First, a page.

The Baltimore Ravens completely dominated the Oakland Raiders, setting their franchise record for most points scored in a game with 55. However, much like their record, the numbers don’t tell the whole story.
Most importantly, the Ravens came out of Sunday with a win, improving to 7-2 on the season. While the game was by all means a blowout, there were still some glaring issues that didn’t sit well with me, especially with a trip to Heinz field next on the schedule.
Despite playing in front of their home crowd, the defense still struggled, surrendering 422 yards of total offense, with 350 of them coming through the air. The lack of a pass rush is still the biggest cause of this, although the Ravens did come up with three sacks on the day.
The defense had trouble covering short passes, allowing a lot of yards after the catch and giving Carson Palmer easy conversions on third and short.
It may seem positive that the Ravens, who’ve had problems stopping the run all season, allowed only 72 yards on the ground. However, it’s actually a bit underwhelming as the Raiders, who already rank second to last in run offense, were without their top two running backs in Darren McFadden and Mike Goodson and still managed to keep up with their season average of 77 yards per game, while behind the entire game.
While on the topic of running, the Ravens offense was unable to get anything going on the ground. The Ravens did gain 78 yards on the ground, but it took them 28 attempts to get there, giving them a horrid average of 2.8 yards per carry. The offensive line wasn’t getting to the second level at times, and Ray Rice was not on the same page with FB Vonta Leach.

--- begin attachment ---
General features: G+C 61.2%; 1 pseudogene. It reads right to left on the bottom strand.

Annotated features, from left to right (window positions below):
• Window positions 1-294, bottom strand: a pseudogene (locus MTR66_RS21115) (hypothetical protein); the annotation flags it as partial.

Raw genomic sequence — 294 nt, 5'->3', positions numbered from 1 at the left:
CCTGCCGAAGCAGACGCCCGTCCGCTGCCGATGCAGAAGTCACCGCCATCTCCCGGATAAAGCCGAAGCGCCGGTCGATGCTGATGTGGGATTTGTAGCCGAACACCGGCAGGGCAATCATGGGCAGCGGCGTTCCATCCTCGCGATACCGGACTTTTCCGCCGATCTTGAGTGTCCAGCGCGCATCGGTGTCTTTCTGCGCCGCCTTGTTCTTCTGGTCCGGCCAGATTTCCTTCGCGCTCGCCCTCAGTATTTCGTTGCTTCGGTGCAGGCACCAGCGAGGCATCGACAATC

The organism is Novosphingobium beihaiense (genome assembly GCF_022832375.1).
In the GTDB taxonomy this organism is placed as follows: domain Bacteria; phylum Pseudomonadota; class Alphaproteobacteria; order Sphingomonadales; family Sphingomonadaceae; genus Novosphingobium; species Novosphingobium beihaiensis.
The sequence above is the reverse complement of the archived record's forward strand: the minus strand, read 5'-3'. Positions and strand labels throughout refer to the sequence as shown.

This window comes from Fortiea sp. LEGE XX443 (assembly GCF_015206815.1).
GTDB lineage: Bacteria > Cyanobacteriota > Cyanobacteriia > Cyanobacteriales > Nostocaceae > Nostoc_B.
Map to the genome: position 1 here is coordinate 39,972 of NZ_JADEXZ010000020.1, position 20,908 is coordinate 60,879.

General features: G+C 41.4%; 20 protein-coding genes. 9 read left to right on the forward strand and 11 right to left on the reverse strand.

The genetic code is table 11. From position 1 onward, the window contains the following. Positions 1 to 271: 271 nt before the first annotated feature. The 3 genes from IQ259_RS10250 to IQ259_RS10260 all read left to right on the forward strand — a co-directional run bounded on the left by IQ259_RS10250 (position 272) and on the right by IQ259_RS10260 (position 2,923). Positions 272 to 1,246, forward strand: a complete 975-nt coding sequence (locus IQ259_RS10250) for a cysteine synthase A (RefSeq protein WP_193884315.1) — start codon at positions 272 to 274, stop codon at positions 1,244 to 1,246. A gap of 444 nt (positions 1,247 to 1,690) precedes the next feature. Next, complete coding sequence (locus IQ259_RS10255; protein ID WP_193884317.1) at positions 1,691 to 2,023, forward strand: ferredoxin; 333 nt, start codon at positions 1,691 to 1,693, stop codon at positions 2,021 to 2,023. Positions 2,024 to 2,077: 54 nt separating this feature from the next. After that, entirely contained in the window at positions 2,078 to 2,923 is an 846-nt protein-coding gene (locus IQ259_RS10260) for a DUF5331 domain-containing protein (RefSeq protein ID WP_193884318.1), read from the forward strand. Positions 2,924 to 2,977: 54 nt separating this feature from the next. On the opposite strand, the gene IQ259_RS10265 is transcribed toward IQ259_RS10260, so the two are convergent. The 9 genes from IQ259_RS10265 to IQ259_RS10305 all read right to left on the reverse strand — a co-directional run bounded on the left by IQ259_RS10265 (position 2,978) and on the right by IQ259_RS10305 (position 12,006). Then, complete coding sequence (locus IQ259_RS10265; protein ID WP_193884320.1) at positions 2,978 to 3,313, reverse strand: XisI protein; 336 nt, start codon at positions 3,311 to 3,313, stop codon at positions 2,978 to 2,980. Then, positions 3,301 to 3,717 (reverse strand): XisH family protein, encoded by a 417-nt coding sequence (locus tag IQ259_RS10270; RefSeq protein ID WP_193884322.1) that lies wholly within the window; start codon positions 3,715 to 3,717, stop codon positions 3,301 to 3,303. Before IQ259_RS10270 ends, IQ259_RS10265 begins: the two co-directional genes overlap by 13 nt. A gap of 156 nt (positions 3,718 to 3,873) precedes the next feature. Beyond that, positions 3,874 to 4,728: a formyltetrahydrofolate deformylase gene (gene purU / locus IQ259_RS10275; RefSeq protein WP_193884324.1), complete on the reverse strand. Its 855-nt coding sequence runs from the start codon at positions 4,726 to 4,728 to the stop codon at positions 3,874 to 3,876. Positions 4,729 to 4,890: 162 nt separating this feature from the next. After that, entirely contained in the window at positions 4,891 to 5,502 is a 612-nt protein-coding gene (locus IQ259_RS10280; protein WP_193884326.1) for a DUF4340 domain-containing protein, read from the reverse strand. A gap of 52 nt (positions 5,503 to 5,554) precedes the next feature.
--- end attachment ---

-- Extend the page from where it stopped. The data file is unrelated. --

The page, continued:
Ignoring these few negatives, the Ravens did play very well overall, but the inflated score and stats look to be more the products of poor play by a subpar Raiders team.
Carson Palmer tripping on a 4th and 1, a muffed punt, and a fumbled snap on fourth down are a couple things that won’t show up on the stat sheet, but they all were self-inflicting wounds that weren’t directly caused by the Ravens. Those three plays took away scoring opportunities for the Raiders, and gave them to the Ravens. The first two led to 10 points for the Ravens while the fumbled snap was the final nail in the coffin for the Raiders, causing head coach Dennis Allen to pull the starters.
Additionally, Oakland committed 10 penalties that totaled 105 yards, giving the Ravens excellent field position all game. One penalty, which ended up being declined, was incorrectly called offensive pass interference on Oakland tight end Brandon Myers, who ended up dropping an easy red zone touchdown on the play. It led to a field goal, but was just another mistake that ended up costing the Raiders in the end.
Unfortunately, those kinds of mistakes will not be made by a playoff-caliber team. The win is by all means a great one, but it really isn’t something to be extremely proud of.
While it may seem I’m being a Negative Nancy, I believe it’s more important to focus on a team’s negatives rather than positives as you usually learn more from them. After all, a team is only as strong as their weakest link.